“This bond is critical to the future of our schools and our community as a whole,” Vahlberg explained. “A lot of really exciting projects are included that will ensure our schools and kids will continue to be successful.”

“Without bonds like these, we would have rundown buildings with nothing in them,” Cunningham added.

Projects in the bond proposal were identified through demographic studies, facility assessments and input from parents, teachers, staff and community stakeholders.

“This bond will support the district in its day-to-day operations and provide improvements for our students and staff,” NPS Superintendent Dr. Nick Mi-

KEY PROJECTS INCLUDE:

• ALL-SCHOOLS FINE ARTS PERFORMANCE VENUE

• ANIMAL BARN FOR THE DISTRICT’S FFA PROGRAM

• STAND-ALONE FACILITY FOR THE OKLAHOMA AVIATION ACADEMY AT MAX WESTHEIMER AIRPORT

• NEW TRANSPORTATION BUILDING

• MULTI-SPORT ATHLETIC STADIUM AT NORMAN NORTH HIGH SCHOOL

gliorino said. “These are steps in our long-term plan to maintain and enhance excellent educational opportunities for our students today and into the future.”

The ballot will feature two separate propositions since school transportation bond projects are required by law to be listed as separate propositions on the ballot. Thus, the first proposition, which is for the bulk of the bond projects, is $349.8 million. The second proposition, which is specifically for school transportation items like buses, is $4.1 million.

The bond also includes required updates to meet ADA and other code compliance issues throughout the district. If the bond doesn’t pass, these updates will have to be funded through the district’s general fund.

“I want to thank everyone involved for the collaboration and aggressive, forward-thinking planning that has gone into preparing this bond resolution,” Migliorino said.

If approved by voters, the bond would not result in an increase in the millage rate. Norman voters have approved more than $600 million in school bond funds since 1972.

“The district has staggered the bond proposals so that our millage rate does not increase but that our investment in our schools stays consistent,” Cunningham explained. “For any town, especially the size of Norman, our schools are the backbone of the success for everyone. This bond affects everyone, even those without kids in NPS.”– BSM

• UPDATES TO HARVE COLLINS STADIUM AT NORMAN HIGH SCHOOL.

• MULTI-USE SPACES AT BOTH HIGH SCHOOLS FOR ESPORTS AND OTHER ACTIVITIES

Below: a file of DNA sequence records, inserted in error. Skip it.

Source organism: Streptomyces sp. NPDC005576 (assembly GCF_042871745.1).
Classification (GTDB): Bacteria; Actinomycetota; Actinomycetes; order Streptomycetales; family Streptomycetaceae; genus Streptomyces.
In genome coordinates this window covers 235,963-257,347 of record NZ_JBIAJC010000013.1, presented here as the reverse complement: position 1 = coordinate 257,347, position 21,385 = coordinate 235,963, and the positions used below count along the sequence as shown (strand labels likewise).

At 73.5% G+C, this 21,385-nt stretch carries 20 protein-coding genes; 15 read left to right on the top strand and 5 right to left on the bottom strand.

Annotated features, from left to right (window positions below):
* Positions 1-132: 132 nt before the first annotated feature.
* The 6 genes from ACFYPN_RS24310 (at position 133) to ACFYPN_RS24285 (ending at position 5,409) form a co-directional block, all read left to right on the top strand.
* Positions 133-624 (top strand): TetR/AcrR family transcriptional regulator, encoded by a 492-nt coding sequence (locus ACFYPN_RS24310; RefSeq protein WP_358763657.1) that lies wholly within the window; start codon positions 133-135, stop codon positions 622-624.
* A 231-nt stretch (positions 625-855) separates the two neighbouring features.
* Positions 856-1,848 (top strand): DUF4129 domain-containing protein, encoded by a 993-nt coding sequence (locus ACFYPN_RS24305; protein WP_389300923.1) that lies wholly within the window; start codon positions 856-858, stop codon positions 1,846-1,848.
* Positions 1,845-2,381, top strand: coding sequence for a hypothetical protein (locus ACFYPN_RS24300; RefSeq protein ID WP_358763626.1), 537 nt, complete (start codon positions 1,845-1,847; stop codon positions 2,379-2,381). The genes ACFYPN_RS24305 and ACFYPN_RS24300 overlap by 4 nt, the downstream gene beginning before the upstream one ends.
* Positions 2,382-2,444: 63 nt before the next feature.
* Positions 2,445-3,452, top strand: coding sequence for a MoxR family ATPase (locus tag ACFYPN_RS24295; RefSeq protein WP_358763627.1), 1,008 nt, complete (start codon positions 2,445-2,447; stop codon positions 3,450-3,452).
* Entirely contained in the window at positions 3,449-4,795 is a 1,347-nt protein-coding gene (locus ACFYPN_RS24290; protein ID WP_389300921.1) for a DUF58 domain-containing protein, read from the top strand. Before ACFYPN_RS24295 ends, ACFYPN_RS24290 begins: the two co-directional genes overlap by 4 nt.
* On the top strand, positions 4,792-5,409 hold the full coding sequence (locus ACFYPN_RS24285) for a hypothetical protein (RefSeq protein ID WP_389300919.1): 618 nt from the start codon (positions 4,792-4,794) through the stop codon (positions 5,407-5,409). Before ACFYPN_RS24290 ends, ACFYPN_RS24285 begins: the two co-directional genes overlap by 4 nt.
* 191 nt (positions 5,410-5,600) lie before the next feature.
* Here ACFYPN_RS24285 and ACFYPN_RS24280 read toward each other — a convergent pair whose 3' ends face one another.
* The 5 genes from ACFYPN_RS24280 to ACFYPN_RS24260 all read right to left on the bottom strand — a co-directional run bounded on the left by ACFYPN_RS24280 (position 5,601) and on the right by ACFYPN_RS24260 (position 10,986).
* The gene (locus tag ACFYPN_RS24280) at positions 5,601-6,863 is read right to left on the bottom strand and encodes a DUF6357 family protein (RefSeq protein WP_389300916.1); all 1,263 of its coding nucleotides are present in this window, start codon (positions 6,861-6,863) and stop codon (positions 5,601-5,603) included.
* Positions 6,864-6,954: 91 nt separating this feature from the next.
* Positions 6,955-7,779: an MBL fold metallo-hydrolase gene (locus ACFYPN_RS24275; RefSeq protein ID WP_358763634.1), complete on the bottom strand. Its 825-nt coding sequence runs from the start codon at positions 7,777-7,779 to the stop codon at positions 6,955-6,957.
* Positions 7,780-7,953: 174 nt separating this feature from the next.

• ELEMENTARY SCHOOL CLASSROOM ADDITIONS

• STEAM CLASSROOMS IN EVERY ELEMENTARY SCHOOL

• MAINTENANCE AND UPGRADES FOR EVERY DISTRICT SCHOOL SITE

BOYD STREET MAGAZINE | 23 boydstreet.com
“Show the love to our kids and teachers on Feb. 14 and vote yes,” Kate Vahlberg encouraged.
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A Film Festival for the Whole Family

26 | January 2023
COMMUNITY

Oklahoma may not be the first location that comes to mind as a center for films from around the world, but one local event is helping raise our state’s profile by highlighting the industry’s next generation of filmmakers. Moore Norman Technology Center’s Clean Shorts Festival will take place on-site at 4701 12th Ave the evening of Friday, March 3 and all day Saturday, March 4.

Free and open to the public, the ninth annual festival features short films that are 30 minutes or less. Dozens of entries will be screened, and organizers plan to show each film at least twice throughout the event.

The festival is open to all ages with content Ben Hlavaty, Digital Cinema & Television Production instructor, describes as “PG-12ish, with limited language.” The Clean Shorts play-on-words theme characterizes the festival’s family-friendly approach.

“We have had films from elementary students to feature filmmakers from nearly every country each year,” explained Hlavaty. “Topics run the gamut.”

Hlavaty initially started the festival as a fundraiser to support student travel to state competitions and SkillsUSA competitions at the national level.

The Oklahoma State Film Challenge, a free filmmaking contest open to all Oklahoma high school and vocational technical students, is also part of the festival. This year’s challenge is held in memory of Charlie Blessington, a student at Eastern Oklahoma County Technology Center who took his own life in December 2020.